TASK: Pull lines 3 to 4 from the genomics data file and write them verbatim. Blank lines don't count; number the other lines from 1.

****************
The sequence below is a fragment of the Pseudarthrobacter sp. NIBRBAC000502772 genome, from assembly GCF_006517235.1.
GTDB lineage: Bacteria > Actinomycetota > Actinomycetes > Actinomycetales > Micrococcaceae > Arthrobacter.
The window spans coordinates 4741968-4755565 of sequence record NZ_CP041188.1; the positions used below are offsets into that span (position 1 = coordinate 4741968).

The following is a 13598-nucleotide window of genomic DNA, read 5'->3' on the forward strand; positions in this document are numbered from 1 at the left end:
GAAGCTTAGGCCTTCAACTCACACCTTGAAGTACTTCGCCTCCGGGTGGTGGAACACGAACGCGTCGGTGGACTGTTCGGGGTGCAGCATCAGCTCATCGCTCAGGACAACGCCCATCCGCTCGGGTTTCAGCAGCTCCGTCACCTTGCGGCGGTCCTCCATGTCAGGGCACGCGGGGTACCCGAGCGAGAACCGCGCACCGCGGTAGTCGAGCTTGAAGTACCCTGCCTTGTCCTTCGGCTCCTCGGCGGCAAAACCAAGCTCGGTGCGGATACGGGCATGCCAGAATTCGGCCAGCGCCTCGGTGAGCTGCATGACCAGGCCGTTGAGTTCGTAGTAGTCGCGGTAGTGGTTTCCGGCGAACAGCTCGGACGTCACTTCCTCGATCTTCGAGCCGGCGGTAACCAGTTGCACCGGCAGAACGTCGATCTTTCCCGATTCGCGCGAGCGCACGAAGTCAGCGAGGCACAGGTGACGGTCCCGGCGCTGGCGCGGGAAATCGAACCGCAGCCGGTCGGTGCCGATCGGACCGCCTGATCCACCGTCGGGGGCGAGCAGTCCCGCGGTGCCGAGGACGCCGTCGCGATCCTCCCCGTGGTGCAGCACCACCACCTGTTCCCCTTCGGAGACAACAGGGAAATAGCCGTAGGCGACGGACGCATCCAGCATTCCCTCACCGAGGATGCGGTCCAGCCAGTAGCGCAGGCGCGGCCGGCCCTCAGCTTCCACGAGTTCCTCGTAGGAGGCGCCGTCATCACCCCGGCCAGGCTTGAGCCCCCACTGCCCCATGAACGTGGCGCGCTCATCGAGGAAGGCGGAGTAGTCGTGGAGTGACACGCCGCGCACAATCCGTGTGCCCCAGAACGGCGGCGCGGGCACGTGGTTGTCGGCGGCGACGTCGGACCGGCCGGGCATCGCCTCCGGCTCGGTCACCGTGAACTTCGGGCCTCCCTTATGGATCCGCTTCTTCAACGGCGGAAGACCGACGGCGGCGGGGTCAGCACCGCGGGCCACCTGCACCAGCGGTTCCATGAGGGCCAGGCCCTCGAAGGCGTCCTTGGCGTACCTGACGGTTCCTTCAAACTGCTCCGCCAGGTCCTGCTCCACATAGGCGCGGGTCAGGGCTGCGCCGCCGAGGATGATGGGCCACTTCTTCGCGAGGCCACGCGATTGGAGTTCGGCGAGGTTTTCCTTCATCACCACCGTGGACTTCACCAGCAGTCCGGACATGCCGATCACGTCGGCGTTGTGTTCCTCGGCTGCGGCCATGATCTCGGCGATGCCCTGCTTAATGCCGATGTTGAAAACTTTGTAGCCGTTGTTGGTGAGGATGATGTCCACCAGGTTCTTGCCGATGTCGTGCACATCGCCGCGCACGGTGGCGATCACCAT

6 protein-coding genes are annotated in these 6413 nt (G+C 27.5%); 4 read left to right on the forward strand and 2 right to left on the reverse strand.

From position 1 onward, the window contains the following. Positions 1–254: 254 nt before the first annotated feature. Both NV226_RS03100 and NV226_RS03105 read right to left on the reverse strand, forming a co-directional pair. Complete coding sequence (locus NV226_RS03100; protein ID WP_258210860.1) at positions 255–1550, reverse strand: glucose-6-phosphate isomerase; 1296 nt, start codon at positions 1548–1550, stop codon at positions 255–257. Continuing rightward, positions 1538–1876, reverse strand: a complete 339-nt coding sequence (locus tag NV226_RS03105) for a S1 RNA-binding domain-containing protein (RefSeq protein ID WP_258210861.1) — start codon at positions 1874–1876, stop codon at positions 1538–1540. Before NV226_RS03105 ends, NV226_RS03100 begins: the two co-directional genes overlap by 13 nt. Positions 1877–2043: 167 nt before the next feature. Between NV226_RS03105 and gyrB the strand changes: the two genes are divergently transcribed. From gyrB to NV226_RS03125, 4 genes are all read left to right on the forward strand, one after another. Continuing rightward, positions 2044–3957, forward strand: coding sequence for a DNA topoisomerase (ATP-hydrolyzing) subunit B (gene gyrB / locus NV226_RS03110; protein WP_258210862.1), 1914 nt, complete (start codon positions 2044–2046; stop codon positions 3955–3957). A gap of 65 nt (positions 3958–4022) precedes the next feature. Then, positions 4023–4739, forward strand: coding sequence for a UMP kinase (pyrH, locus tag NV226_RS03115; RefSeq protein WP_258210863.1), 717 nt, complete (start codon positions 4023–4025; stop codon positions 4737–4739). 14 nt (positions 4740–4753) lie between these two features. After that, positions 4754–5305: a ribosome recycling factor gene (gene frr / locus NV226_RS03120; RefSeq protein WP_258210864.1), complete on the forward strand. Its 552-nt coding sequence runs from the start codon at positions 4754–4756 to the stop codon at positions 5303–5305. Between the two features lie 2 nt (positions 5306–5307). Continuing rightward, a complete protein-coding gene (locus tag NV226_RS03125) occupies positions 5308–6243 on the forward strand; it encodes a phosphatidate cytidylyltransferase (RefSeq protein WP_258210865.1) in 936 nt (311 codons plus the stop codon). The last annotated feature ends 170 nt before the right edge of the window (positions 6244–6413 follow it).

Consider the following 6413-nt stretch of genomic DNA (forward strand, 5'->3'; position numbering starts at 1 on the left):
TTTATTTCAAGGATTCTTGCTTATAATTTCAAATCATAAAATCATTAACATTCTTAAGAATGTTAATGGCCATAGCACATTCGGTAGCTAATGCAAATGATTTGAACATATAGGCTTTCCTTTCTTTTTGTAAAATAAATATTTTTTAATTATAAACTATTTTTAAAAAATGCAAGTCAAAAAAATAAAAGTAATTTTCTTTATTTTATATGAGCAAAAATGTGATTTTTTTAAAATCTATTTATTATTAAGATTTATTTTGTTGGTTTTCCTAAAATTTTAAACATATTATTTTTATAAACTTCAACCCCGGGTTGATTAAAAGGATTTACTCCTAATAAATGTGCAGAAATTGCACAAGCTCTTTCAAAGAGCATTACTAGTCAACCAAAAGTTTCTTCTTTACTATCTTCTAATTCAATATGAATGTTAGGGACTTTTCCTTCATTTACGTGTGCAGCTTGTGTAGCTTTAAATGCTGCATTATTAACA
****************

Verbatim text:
The window spans coordinates 4741968-4755565 of sequence record NZ_CP041188.1; the positions used below are offsets into that span (position 1 = coordinate 4741968).

The following is a 13598-nucleotide window of genomic DNA, read 5'->3' on the forward strand; positions in this document are numbered from 1 at the left end: